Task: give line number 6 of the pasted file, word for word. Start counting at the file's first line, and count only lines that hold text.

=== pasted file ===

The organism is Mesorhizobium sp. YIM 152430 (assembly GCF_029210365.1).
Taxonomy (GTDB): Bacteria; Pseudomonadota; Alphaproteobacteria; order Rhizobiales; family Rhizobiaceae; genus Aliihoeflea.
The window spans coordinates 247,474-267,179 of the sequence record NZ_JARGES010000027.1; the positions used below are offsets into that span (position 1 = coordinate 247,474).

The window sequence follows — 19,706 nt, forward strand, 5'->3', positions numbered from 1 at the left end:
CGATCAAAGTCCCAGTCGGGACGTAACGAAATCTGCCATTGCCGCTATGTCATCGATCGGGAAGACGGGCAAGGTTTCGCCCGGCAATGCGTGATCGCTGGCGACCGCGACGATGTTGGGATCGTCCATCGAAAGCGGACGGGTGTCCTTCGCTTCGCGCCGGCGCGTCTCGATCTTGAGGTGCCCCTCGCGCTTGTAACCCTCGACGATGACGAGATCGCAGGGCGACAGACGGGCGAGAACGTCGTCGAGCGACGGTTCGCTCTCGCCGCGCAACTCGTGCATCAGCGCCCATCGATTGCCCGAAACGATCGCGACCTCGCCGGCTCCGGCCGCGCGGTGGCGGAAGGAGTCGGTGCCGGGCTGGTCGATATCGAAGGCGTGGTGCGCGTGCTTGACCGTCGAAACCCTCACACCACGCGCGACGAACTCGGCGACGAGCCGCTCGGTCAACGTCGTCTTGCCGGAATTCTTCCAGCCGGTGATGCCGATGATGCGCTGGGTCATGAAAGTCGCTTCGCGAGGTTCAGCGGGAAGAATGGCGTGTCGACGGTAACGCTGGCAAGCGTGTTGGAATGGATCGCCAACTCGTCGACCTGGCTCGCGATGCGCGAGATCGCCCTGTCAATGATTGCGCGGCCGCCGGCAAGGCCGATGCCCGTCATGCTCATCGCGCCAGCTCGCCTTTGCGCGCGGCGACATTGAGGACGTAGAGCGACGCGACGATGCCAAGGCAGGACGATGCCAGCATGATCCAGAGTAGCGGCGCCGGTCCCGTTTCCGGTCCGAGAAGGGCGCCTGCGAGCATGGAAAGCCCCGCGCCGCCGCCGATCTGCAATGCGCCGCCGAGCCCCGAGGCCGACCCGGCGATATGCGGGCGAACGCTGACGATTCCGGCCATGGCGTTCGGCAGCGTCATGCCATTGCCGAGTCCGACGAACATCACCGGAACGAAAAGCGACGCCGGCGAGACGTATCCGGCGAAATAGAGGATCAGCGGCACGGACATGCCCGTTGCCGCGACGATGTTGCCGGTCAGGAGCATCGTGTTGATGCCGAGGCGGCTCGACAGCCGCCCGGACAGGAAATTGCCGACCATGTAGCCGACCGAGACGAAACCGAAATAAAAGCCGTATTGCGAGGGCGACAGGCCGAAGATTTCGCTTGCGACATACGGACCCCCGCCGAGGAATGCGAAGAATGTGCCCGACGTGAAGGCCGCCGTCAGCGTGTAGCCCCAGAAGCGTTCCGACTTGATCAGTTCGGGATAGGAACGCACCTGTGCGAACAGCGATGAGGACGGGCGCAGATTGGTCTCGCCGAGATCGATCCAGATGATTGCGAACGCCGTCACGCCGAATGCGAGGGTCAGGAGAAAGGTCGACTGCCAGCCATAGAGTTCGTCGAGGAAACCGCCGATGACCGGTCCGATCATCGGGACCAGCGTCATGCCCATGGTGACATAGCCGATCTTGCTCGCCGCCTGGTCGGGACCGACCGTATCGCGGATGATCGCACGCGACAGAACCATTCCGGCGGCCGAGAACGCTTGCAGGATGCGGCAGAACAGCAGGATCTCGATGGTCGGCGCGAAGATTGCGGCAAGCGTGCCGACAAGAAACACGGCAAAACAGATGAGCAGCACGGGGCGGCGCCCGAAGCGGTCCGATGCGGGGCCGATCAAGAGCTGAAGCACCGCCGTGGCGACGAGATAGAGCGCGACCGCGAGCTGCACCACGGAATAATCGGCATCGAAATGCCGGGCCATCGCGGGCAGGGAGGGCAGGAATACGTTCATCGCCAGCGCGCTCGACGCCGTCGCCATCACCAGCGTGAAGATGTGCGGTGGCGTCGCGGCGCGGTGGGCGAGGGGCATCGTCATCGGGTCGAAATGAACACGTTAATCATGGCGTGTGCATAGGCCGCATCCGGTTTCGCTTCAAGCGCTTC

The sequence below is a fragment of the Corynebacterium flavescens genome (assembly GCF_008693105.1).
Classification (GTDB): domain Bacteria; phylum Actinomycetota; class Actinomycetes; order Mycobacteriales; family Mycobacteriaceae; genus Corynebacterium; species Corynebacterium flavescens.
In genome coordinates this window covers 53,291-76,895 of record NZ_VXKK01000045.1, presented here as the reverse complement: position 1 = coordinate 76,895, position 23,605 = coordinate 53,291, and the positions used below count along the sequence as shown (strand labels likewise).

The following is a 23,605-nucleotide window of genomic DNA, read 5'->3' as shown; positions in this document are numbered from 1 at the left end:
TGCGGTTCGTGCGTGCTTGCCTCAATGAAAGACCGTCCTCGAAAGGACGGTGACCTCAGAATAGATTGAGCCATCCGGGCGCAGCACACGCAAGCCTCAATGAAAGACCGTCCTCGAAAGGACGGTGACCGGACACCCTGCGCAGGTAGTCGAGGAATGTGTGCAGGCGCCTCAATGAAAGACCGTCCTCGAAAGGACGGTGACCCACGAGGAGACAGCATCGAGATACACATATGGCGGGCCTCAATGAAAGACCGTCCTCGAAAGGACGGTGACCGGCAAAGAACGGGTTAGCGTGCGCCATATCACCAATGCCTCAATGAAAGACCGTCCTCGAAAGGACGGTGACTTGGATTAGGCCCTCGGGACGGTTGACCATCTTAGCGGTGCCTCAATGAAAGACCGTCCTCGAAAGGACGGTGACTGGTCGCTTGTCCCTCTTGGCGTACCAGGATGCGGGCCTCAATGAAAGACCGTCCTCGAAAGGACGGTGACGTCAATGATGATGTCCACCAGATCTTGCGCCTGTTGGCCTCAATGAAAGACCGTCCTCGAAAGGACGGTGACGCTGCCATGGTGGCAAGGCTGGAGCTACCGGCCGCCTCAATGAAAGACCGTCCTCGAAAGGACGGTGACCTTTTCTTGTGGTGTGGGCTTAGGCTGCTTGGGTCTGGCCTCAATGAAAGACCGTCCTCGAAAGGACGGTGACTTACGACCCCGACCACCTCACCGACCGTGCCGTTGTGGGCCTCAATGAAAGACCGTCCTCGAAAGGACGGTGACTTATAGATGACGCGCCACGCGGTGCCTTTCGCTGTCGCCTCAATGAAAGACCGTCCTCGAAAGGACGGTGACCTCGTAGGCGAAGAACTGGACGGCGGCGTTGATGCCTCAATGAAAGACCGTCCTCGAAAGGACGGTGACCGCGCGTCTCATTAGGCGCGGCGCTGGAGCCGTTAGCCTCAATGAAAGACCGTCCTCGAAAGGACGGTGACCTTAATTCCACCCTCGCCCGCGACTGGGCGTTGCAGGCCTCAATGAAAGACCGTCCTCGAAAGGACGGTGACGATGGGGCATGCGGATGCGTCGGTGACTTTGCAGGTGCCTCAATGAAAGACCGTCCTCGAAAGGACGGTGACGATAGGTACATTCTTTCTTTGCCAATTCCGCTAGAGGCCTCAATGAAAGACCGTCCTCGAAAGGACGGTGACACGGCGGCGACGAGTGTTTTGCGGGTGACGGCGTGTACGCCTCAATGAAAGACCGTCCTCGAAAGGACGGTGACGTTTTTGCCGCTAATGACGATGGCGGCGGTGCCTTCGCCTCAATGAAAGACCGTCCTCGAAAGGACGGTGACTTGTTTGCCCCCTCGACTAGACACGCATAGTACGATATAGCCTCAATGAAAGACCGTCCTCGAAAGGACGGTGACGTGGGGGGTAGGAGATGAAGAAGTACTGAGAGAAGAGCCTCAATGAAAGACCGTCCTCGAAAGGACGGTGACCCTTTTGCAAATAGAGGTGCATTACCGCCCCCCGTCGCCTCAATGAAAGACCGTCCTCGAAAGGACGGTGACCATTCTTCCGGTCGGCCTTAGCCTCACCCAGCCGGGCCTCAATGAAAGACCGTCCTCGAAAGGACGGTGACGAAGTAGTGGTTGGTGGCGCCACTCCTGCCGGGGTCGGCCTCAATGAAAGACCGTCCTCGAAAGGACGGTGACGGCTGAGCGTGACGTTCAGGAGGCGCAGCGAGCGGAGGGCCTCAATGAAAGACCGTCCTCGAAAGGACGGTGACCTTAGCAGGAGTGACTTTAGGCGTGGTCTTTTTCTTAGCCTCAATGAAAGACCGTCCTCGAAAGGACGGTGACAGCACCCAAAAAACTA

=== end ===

The sequence below is a fragment of the Corynebacterium flavescens genome (assembly GCF_008693105.1).